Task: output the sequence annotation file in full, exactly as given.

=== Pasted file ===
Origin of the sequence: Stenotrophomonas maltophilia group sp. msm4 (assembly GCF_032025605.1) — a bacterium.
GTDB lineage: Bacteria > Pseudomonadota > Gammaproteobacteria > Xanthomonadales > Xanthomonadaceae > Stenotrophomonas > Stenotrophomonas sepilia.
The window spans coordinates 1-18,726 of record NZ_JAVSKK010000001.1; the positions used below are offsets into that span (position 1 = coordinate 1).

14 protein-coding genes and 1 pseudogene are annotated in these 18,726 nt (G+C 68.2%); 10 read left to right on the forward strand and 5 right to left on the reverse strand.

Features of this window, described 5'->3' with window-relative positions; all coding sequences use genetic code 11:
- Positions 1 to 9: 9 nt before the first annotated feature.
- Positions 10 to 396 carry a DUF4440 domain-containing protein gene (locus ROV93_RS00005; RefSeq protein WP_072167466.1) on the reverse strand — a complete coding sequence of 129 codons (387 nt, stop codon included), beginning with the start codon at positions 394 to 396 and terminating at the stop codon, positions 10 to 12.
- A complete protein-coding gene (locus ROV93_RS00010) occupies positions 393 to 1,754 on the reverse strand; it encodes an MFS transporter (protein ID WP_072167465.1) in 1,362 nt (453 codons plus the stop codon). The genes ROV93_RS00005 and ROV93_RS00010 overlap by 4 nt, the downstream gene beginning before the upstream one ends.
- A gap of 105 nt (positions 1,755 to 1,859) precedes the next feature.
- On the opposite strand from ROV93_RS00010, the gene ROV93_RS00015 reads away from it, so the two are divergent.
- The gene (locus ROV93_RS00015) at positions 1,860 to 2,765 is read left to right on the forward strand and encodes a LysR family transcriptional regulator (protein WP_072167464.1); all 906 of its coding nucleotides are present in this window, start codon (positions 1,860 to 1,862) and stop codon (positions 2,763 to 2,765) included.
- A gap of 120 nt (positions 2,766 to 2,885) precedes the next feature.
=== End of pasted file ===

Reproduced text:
Origin of the sequence: Stenotrophomonas maltophilia group sp. msm4 (assembly GCF_032025605.1) — a bacterium.
GTDB lineage: Bacteria > Pseudomonadota > Gammaproteobacteria > Xanthomonadales > Xanthomonadaceae > Stenotrophomonas > Stenotrophomonas sepilia.
The window spans coordinates 1-18,726 of record NZ_JAVSKK010000001.1; the positions used below are offsets into that span (position 1 = coordinate 1).

14 protein-coding genes and 1 pseudogene are annotated in these 18,726 nt (G+C 68.2%); 10 read left to right on the forward strand and 5 right to left on the reverse strand.

Features of this window, described 5'->3' with window-relative positions; all coding sequences use genetic code 11:
- Positions 1 to 9: 9 nt before the first annotated feature.
- Positions 10 to 396 carry a DUF4440 domain-containing protein gene (locus ROV93_RS00005; RefSeq protein WP_072167466.1) on the reverse strand — a complete coding sequence of 129 codons (387 nt, stop codon included), beginning with the start codon at positions 394 to 396 and terminating at the stop codon, positions 10 to 12.
- A complete protein-coding gene (locus ROV93_RS00010) occupies positions 393 to 1,754 on the reverse strand; it encodes an MFS transporter (protein ID WP_072167465.1) in 1,362 nt (453 codons plus the stop codon). The genes ROV93_RS00005 and ROV93_RS00010 overlap by 4 nt, the downstream gene beginning before the upstream one ends.
- A gap of 105 nt (positions 1,755 to 1,859) precedes the next feature.
- On the opposite strand from ROV93_RS00010, the gene ROV93_RS00015 reads away from it, so the two are divergent.
- The gene (locus ROV93_RS00015) at positions 1,860 to 2,765 is read left to right on the forward strand and encodes a LysR family transcriptional regulator (protein WP_072167464.1); all 906 of its coding nucleotides are present in this window, start codon (positions 1,860 to 1,862) and stop codon (positions 2,763 to 2,765) included.
- A gap of 120 nt (positions 2,766 to 2,885) precedes the next feature.